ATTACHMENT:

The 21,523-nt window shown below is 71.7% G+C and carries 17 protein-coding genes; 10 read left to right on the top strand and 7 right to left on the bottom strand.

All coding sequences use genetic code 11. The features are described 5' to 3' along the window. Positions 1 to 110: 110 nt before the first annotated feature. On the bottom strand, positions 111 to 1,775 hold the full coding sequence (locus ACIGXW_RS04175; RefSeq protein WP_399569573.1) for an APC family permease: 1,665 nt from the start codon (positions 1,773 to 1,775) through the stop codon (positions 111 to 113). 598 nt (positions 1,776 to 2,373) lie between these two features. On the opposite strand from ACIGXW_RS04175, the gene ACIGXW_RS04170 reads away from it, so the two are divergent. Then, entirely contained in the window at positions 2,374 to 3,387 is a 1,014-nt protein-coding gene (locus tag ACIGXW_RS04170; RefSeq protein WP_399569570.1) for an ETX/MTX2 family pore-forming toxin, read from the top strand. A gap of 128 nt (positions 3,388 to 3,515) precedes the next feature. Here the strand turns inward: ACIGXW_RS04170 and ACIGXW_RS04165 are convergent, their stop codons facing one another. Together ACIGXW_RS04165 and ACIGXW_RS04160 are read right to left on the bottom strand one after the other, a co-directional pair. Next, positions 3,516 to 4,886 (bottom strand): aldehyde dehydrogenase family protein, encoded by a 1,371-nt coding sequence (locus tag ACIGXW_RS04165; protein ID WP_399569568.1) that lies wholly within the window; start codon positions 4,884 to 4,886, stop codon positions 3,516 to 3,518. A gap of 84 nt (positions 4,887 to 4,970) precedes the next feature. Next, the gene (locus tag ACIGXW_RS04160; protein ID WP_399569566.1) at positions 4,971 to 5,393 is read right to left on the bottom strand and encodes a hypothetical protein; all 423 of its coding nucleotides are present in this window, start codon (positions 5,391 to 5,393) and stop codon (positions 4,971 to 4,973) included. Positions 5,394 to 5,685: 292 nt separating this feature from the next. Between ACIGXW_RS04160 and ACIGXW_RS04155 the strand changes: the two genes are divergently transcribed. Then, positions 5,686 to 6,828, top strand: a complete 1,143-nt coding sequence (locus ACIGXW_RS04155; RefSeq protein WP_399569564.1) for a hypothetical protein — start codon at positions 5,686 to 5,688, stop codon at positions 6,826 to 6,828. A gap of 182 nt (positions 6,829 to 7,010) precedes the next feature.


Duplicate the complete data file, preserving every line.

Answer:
The 21,523-nt window shown below is 71.7% G+C and carries 17 protein-coding genes; 10 read left to right on the top strand and 7 right to left on the bottom strand.

All coding sequences use genetic code 11. The features are described 5' to 3' along the window. Positions 1 to 110: 110 nt before the first annotated feature. On the bottom strand, positions 111 to 1,775 hold the full coding sequence (locus ACIGXW_RS04175; RefSeq protein WP_399569573.1) for an APC family permease: 1,665 nt from the start codon (positions 1,773 to 1,775) through the stop codon (positions 111 to 113). 598 nt (positions 1,776 to 2,373) lie between these two features. On the opposite strand from ACIGXW_RS04175, the gene ACIGXW_RS04170 reads away from it, so the two are divergent. Then, entirely contained in the window at positions 2,374 to 3,387 is a 1,014-nt protein-coding gene (locus tag ACIGXW_RS04170; RefSeq protein WP_399569570.1) for an ETX/MTX2 family pore-forming toxin, read from the top strand. A gap of 128 nt (positions 3,388 to 3,515) precedes the next feature. Here the strand turns inward: ACIGXW_RS04170 and ACIGXW_RS04165 are convergent, their stop codons facing one another. Together ACIGXW_RS04165 and ACIGXW_RS04160 are read right to left on the bottom strand one after the other, a co-directional pair. Next, positions 3,516 to 4,886 (bottom strand): aldehyde dehydrogenase family protein, encoded by a 1,371-nt coding sequence (locus tag ACIGXW_RS04165; protein ID WP_399569568.1) that lies wholly within the window; start codon positions 4,884 to 4,886, stop codon positions 3,516 to 3,518. A gap of 84 nt (positions 4,887 to 4,970) precedes the next feature. Next, the gene (locus tag ACIGXW_RS04160; protein ID WP_399569566.1) at positions 4,971 to 5,393 is read right to left on the bottom strand and encodes a hypothetical protein; all 423 of its coding nucleotides are present in this window, start codon (positions 5,391 to 5,393) and stop codon (positions 4,971 to 4,973) included. Positions 5,394 to 5,685: 292 nt separating this feature from the next. Between ACIGXW_RS04160 and ACIGXW_RS04155 the strand changes: the two genes are divergently transcribed. Then, positions 5,686 to 6,828, top strand: a complete 1,143-nt coding sequence (locus ACIGXW_RS04155; RefSeq protein WP_399569564.1) for a hypothetical protein — start codon at positions 5,686 to 5,688, stop codon at positions 6,826 to 6,828. A gap of 182 nt (positions 6,829 to 7,010) precedes the next feature.